According to the release, the 25-employee company provides equipment and services to remanufacture 22 off-highway mining trucks for the Australia's Downer EDI Mining -- a sale that is the largest in Royal Equipment's history.
The bank has plans to approve $30 billion in total small-business transactions. (As of Sept. 1, transactions totaled $13.2 billion.)
Top export markets for U.S. goods, as measured by the largest annualized increase in purchases by the Export-Import Bank, were:
■ Turkey (51%)
■ Panama (36.3%)
■ South Africa (36.1%)
■ Argentina (35.1%)
■ Peru (33.8%)
■ Brazil (30.2%)
■ Thailand (29%)
■ Hong Kong (28.8%)
■ Taiwan (28.5%)
■ Egypt (26.8%)
Still, exporting is not for everyone. A pizza shop on Long Island is not about to start selling their product internationally.
Smaller companies with annual revenue between $3 million and $50 million are typically in good position to expand into exporting, says Mark Luppi, head of business banking at HSBC Bank USA, a subsidiary of HSBC (Stock Quote: HBC). (The international company also works with midsized firms and large corporations.)
"They've got their operation up and running and are looking to grow it to another level," Luppi says of businesses at that size. "From an industry perspective it runs the gamut."
"The key here is to do your homework. You really need to think about: 'How am I going to get paid? How do I make sure those dollars are really here before I send that product? Do I understand the trade rules of a specific country? Things like that are crucially important," Luppi says. "It's helpful to work with a bank that has the expertise that can walk you through the details of that and make the process much simpler for you."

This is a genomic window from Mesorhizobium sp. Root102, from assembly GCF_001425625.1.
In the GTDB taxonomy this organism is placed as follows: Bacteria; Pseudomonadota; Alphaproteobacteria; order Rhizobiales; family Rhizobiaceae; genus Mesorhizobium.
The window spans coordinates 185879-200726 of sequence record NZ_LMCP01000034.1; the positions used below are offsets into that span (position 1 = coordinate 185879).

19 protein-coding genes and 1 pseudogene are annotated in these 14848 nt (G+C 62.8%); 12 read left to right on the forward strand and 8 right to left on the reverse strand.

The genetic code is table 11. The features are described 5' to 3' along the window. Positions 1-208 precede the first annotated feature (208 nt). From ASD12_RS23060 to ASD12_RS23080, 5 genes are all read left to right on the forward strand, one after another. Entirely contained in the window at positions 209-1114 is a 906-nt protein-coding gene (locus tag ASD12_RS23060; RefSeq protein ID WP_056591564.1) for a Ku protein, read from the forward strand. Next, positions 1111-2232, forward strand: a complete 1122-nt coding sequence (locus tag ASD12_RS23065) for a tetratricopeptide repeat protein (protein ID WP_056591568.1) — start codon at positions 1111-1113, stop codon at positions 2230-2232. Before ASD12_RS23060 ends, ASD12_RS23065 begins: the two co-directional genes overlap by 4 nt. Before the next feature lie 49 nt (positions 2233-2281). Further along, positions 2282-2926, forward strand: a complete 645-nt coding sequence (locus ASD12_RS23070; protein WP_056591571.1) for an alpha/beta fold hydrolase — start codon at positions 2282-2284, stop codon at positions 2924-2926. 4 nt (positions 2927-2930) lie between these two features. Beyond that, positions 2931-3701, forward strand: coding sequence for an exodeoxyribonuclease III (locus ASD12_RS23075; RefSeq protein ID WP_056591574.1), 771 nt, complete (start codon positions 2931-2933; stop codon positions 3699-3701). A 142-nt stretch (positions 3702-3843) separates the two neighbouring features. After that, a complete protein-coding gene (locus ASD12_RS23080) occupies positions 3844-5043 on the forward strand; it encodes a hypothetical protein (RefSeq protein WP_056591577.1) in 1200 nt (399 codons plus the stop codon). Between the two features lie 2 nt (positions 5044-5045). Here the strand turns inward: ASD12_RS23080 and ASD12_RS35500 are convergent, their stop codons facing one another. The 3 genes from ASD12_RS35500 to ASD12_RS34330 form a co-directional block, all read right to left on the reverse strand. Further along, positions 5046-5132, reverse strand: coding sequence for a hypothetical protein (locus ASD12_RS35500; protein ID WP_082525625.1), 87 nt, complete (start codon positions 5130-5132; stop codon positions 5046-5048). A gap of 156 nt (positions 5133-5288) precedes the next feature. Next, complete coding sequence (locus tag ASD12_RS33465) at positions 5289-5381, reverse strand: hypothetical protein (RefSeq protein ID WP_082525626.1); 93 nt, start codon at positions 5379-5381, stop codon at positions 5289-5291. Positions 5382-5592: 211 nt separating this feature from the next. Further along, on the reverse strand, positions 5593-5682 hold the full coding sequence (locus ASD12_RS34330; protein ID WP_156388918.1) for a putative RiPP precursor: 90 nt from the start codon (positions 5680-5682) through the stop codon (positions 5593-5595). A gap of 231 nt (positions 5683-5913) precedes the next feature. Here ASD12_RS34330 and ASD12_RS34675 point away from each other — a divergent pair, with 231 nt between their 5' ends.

HSBC launched Business Without Borders on Monday to help small businesses expand to international markets with news and tools such as the Global Opportunity Tool, which allows users to identify prospects for expansion by specific countries.
"The tool can help identify that and where they have needs for your particular product or service," Luppi says.
Expanding internationally can put a small business on "equal footing with these larger corporations," Luppi says. "Small businesses can also be more nimble and cost effective in providing services overseas. It really creates a more level playing field in the international space."
It's also easy for a small company to fail if it expands too far or to a market that has no demand," Hamm notes.
"Small companies need to have a clear plan and a really economic justification for going global. It is not as easy as selling in this country. It is not as easy as shipping in this country. And you better have something special to offer another country that for the most part that marketplace can't acquire locally," Hamm says.